THREE bosses of a recycling company branded Scotland's worst polluter and fined a record £200,000 for environmental offences have been banned for life from running any businesses using lorries.
Gary Doonin, Thomas Doonin and Robert Forrest were disqualified from running any such enterprises after it was found the company had failed to ensure its vehicles were safe.
All were banned with immediate effect from holding or obtaining a heavy goods vehicle licence, while Gary Doonin, 49, also received a life ban from working as a transport manager for other HGV firms.
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Joan Aitken, Scotland's Traffic Commissioner, which regulates transport companies, said South Lanarkshire-based Doonin Plant's use of lorries had been integral to its environmental crimes.
"There is a history here of analogous offending and of criminal disregard for the protection of the environment and safe handling of waste," she said."Lorries were at the heart of this criminality on the part of Doonin Plant Ltd and Mr Gary Doonin. Without lorries ... this offending could not happen."
She added: "I am in no doubt this is an operator that must be put out of goods vehicle operating forever. It is that serious given the use to which the lorries were put."
Ms Aitken's decision followed a public inquiry on August 14 in Edinburgh into the firm, which has plants in Cambuslang and Rutherglen.
She heard an investigation into the company had been carried out by the Driver and Vehicle Standards Agency (DVSA) that had found safety failings.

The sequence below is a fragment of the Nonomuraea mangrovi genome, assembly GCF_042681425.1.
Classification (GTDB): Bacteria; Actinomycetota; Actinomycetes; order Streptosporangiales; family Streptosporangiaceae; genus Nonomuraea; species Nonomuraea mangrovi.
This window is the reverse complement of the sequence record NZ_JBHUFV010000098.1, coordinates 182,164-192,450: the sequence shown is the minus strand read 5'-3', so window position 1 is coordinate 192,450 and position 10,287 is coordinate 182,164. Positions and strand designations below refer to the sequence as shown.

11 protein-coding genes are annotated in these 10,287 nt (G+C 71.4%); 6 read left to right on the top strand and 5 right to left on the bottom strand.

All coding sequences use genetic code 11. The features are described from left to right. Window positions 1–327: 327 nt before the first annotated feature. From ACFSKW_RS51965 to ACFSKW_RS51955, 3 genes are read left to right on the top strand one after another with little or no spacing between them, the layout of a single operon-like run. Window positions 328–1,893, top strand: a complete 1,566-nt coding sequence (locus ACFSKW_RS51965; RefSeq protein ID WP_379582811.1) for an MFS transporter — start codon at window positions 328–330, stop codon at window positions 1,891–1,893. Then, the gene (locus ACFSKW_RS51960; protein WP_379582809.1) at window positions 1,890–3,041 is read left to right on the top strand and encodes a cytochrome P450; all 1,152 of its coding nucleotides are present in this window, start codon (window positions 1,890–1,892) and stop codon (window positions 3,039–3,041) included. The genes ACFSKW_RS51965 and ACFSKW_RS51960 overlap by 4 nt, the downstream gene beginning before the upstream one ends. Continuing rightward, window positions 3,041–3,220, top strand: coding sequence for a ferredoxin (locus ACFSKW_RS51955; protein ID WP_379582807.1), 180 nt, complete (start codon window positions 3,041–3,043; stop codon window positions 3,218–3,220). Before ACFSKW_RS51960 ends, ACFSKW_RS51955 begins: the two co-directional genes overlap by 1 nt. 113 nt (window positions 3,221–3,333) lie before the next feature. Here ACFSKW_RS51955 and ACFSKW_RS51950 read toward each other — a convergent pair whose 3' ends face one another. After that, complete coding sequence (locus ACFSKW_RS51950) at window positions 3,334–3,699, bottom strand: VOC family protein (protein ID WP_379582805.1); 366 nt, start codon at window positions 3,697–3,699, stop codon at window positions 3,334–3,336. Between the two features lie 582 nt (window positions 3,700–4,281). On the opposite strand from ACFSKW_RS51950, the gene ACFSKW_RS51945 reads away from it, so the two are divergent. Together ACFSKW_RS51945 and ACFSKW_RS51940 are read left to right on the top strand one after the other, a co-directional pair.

Four prohibition notices had been issued to vehicles operated by the company between September 2011 and April 2012 relating to tyre and wheel defects and the failure of drivers to undertake daily safety checks.
Previous investigations by the DVSA in 2007 and 2011 also reported issues with vehicle maintenance.
In December 2012 Doonin Plant was fined £200,000 at Livingston sheriff Court for storing hundreds of tons of commercial and industrial waste without a licence at the disused Woodend Colliery, in Armadale, West Lothian. Car tyres, carpets, electrical components, metal and timber were all discovered buried under soil.
Sheriff Douglas Kinloch said the company had been found guilty of a large-scale operation that involved a "serious and significant breach" of the legislation and posed a real danger to the environment and public health.
Gary Doonin, who was found guilty of two environmental law breaches, had sentence deferred for a year. After his conviction he claimed he was the victim of "persecution" by officials from the Scottish Environmental Protection Agency.
At its peak the company, which produced recycled aggregate for major engineering projects such as the M74 extension, employed more than 50 people.
The firm failed in a bid to appeal its conviction earlier this year.
No one could be contacted last night for comment from the company or the family.
A SEPA spokesman said: "We have noted the decision by the Commissioner and also the significance this ruling has placed on tackling environmental crime."